The Story: "Why do they keep calling me the wild rose?" she keeps asking. "My name is Elisa." You know the drill – boy meets girl, boy kills girl, boy plants rose between girl's teeth. But what makes this so fascinating are the dueling accounts whereby both killer and victim describe in parallel each of the three days leading up to the murder. He says, "I kissed her." She says, "He hit me with a rock."
The Verdict: You can do as much gardening as you want in the prison yard, buddy.
The Artist: Eminem is indisputably one of hip-hop's best wordsmiths, and this is him at his finest.
The Story: Maybe hip-hop stretches the limits of the term "ballad," but this might also be the most technically adept of the bunch, since the chilling storyline is also delivered entirely through letters that are read aloud. The titular troubled youngster writes a string of increasingly disturbing fan mail to Eminem. As his obsession peaks, he eventually elects to send a package instead, and records his final missive onto an audio tape, a deranged rant which he records while drunk driving down the freeway before launching his car off a bridge – with his pregnant girlfriend locked in the trunk.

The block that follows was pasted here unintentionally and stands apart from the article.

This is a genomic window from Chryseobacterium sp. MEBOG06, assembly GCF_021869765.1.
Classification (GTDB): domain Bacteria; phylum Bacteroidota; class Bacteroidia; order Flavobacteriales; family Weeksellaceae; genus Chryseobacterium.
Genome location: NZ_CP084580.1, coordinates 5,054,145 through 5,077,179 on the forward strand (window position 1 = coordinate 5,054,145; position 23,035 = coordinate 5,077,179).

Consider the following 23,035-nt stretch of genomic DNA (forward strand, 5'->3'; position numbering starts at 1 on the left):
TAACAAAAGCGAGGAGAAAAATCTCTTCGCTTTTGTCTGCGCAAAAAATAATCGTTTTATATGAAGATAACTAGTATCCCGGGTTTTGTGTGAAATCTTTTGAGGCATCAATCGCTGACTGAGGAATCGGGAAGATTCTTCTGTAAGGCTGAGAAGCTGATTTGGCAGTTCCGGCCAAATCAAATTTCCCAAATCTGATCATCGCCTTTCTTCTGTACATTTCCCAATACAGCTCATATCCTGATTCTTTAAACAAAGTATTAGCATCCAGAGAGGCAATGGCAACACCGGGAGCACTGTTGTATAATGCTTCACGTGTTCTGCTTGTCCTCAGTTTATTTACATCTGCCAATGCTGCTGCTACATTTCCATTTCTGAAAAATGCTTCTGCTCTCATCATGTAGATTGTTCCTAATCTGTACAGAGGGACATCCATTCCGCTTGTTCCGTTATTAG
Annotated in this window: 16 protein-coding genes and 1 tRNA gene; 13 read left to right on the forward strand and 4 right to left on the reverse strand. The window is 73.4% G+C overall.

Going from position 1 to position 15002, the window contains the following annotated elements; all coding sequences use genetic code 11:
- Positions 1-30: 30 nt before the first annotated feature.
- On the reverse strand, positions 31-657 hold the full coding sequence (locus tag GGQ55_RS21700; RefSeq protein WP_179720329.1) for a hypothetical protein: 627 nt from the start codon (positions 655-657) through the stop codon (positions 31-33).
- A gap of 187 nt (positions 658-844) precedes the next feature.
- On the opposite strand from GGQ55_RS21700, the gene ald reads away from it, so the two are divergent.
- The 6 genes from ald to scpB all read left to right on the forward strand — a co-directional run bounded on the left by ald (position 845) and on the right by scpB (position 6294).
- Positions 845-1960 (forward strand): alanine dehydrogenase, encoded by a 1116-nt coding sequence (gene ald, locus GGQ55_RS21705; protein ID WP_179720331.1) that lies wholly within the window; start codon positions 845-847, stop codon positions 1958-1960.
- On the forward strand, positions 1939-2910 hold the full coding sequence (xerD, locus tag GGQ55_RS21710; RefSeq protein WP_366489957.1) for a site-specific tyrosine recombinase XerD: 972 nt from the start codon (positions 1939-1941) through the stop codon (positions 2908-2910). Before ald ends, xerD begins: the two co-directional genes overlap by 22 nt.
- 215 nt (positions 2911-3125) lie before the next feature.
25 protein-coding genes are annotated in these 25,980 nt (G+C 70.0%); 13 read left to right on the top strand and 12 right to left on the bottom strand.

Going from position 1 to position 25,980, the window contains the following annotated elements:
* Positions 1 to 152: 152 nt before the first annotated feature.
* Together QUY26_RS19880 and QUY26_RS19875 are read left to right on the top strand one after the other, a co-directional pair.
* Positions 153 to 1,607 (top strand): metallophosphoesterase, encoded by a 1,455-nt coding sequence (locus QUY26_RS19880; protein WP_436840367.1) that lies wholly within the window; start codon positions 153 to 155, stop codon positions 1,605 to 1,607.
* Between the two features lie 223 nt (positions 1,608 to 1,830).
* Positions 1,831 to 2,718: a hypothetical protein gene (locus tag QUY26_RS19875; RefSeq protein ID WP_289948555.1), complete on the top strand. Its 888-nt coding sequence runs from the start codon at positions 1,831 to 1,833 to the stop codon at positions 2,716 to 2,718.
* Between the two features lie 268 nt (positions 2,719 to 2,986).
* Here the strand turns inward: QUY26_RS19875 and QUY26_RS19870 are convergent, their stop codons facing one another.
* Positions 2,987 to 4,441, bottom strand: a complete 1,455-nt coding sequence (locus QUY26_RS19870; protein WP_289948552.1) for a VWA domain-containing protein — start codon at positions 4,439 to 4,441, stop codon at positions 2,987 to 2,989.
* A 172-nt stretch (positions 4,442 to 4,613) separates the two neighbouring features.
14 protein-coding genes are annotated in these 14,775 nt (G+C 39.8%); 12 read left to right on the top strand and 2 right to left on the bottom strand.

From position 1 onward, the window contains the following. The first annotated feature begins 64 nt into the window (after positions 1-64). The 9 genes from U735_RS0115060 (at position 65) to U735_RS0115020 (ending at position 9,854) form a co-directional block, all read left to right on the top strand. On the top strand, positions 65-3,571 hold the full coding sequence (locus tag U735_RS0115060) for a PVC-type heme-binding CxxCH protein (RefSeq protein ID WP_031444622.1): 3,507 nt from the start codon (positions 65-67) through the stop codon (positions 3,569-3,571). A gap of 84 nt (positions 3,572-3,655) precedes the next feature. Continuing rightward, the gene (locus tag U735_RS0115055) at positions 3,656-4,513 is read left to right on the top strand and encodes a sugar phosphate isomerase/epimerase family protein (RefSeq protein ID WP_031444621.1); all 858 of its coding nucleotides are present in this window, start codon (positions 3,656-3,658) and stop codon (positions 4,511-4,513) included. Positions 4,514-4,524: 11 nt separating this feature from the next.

The Verdict: Em can't reasonably be expected to answer all his fan mail, but someone certainly should have noticed Stan escalating and guided him to the help he needed.
Natalie Merchant, “Golden Boy”
The Artist: After she departed from acoustic folk-rockers 10,000 Maniacs in 1993, Merchant's astounding voice made a strong showing on her first three solo albums.
The Story: There's actually not much by way of a plot here; it's more like a fly-on-the-wall perspective as a promising young man devolves. Then it's time for crushing lines like "Meteor rise from obscurity/ all it took was a killing spree/ and the whole world was lying at your feet." He's the golden boy for all the wrong reasons, but we never actually find out exactly what he did.